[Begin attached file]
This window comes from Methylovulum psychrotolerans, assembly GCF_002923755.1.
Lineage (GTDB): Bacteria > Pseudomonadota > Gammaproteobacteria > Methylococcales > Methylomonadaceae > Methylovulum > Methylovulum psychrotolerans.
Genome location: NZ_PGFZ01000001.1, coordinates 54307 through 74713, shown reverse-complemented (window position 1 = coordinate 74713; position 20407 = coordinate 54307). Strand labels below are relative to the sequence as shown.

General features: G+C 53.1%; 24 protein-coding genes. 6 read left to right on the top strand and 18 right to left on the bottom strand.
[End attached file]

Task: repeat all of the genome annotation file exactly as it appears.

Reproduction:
This window comes from Methylovulum psychrotolerans, assembly GCF_002923755.1.
Lineage (GTDB): Bacteria > Pseudomonadota > Gammaproteobacteria > Methylococcales > Methylomonadaceae > Methylovulum > Methylovulum psychrotolerans.
Genome location: NZ_PGFZ01000001.1, coordinates 54307 through 74713, shown reverse-complemented (window position 1 = coordinate 74713; position 20407 = coordinate 54307). Strand labels below are relative to the sequence as shown.

General features: G+C 53.1%; 24 protein-coding genes. 6 read left to right on the top strand and 18 right to left on the bottom strand.